PowerShell vs TSQL & Why Learn PowerShell

PowerShell Team

Dan Jones has a great blog HERE explaining why the SQL team decided to support PowerShell when they already had T-SQL.  It originally started as an email thread responding to the question posed by an MVP.  This was a great question to ask.  In many ways, PowerShell is merely trying catch up to what the SQL team has been doing for years but do so in a way that everyone can participate.  As you’ll see from Dan’s blog, we did it in a way that it made sense for the SQL team to embrace it. 

Let’s be clear about how what an awesome standard the SQL team set. 

  • They have a command line interface which is consistent, composable and provides incredible power.
  • Their GUIs are layered on top of the CLI 
    • Did you think we invented that?  Absolutely not – the superstars at SQL have been doing this for years!
  • Their GUI TEACHES the CLI.  When you are about to execute a task, you can view the script, you execute the script OR you can SCHEDULE the script to run at another time.
  • Their scripts can be TRANSACTED.
    • We’re adding transaction support in V2 but it will only support those cmdlets/providers which opt-in.  To start, that just means the registry.

SQL:  Awesome product.  Awesome Team.

So given all that wonderful stuff, why would they embrace PowerShell?  Dan’s blog has all the details so go give that a read.  The thing I would like to highlight is their focus on the customer.  Dan talked about customers increasingly using multiple products and the benefits of having a single way to script against them all.

I’ve said it many times in my talks and and super passionate about it so I’ll repeat it here.

I know that learning PowerShell is an investment. 

I also know that customer’s hair is on fire and they don’t want to invest in learning new languages.  Trust me – I understand that deeply and we struggled with whether PowerShell needed to be a new language.  In the end, we decided that we could not deliver the right customer value without creating a new language but we did not do so lightly. 

Anyway – the commitment I made was to that I would do everything in my power to make that investment a GREAT investment with high payback.  Anytime I ask you to learn a concept, I’m going to use that concept over and over and over again so that you get a great ROI.  That is why we have 1 parser.  You learn our command line syntax and ALL PS commands use it.  That is why we are SUPER HARD CORE about the verb naming.  You learn our verbs and then you’ll be able to use them again and again and again (at the end of the day – we can’t "control" this but we do everything in our power to persuade teams to follow the standard).  That is why we have COMMAND FAMILIES where we define .NET interfaces for teams to implement and then we provide the consistent commands to go against multiple plugins.  In V1 we did that for navigation (e.g. filesystem, registry, cert store, etc) and in V2 we are extending that to EVENTS, TRANSACTIONS, and JOBs.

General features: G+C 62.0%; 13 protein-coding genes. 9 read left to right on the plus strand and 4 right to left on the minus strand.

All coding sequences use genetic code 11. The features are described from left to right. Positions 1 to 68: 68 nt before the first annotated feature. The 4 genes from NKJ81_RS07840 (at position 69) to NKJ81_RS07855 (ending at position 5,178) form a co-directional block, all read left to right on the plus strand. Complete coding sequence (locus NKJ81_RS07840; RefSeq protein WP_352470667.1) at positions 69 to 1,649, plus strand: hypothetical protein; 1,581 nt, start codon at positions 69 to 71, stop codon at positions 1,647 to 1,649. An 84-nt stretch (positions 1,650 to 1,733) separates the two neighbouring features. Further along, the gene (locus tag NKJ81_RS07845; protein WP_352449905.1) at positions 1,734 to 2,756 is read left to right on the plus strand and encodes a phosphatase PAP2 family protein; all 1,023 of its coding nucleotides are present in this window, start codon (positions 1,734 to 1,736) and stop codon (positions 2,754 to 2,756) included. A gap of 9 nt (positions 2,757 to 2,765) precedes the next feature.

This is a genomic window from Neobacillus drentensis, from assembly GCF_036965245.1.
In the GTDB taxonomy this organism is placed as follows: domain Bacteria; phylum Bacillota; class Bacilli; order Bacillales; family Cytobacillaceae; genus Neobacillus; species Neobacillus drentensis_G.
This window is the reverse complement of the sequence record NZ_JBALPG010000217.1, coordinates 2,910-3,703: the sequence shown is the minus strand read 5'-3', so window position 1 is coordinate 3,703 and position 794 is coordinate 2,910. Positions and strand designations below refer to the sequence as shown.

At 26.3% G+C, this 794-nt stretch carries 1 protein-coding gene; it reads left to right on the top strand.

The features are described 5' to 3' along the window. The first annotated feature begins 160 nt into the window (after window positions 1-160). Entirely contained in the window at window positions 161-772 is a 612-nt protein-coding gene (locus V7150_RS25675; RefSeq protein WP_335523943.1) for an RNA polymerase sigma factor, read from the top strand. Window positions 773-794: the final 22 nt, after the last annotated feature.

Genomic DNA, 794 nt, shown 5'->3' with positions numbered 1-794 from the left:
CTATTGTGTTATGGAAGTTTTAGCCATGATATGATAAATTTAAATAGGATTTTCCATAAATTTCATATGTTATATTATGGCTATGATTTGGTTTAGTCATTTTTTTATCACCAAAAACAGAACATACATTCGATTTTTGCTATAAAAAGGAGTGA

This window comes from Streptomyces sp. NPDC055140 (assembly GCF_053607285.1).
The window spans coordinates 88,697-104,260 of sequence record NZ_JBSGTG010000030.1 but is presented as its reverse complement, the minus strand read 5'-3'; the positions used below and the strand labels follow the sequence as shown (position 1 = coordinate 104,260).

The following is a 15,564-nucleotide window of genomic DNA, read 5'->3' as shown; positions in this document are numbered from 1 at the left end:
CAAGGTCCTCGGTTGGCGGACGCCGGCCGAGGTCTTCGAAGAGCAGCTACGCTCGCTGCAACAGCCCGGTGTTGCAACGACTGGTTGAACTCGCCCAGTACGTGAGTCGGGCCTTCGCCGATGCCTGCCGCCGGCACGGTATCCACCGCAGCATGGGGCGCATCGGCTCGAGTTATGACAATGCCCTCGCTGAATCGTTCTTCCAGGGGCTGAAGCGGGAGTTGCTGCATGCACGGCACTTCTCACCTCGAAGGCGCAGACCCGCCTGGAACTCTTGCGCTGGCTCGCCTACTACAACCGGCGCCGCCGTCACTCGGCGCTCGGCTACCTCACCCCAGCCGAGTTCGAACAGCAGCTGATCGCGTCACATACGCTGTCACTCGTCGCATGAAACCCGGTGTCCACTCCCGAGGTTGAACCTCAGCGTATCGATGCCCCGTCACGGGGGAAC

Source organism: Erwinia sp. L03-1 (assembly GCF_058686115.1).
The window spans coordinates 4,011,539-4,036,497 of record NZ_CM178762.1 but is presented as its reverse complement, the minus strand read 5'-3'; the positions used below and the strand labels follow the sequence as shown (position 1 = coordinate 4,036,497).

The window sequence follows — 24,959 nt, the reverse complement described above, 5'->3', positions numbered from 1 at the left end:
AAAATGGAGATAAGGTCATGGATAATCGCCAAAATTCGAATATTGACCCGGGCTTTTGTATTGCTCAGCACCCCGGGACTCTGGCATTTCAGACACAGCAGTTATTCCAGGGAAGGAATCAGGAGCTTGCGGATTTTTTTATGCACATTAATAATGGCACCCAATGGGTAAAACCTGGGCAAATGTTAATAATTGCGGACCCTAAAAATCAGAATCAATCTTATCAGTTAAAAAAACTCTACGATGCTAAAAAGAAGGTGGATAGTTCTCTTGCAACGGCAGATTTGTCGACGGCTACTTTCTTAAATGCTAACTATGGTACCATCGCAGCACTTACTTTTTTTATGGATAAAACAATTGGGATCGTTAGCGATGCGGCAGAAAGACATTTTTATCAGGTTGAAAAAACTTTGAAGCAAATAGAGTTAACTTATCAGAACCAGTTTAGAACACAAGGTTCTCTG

There are dozens more examples but the one I’ll close on is the Common Engineering Criteria (CEC) which  requires all Microsoft Server products to ship PowerShell cmdlets going forward.  What this means is that your investment in PowerShell will be usable for ALL Microsoft Server Products.  If you’ve learned PowerShell from using Exchange, you are going to be able to use those skills to work with SQL and IIS and System Center and so on and so on.  They’ll all have the same syntax, the same naming, the same common semantics (like -WHATIF) and you’ll have a common language which can script across the products.

If you work with Microsoft Server products, you are going to be a PowerShell user.

Now with that concept fully in focus – if you don’t like something in PowerShell – you need to tell us.  We have a CTP of V2 out there and this is your opportunity to give us feedback and make PowerShell the best investment you’ve ever made.


Jeffrey Snover [MSFT]
Windows Management Partner Architect
Visit the Windows PowerShell Team blog at:    http://blogs.msdn.com/PowerShell
Visit the Windows PowerShell ScriptCenter at:  http://www.microsoft.com/technet/scriptcenter/hubs/msh.mspx


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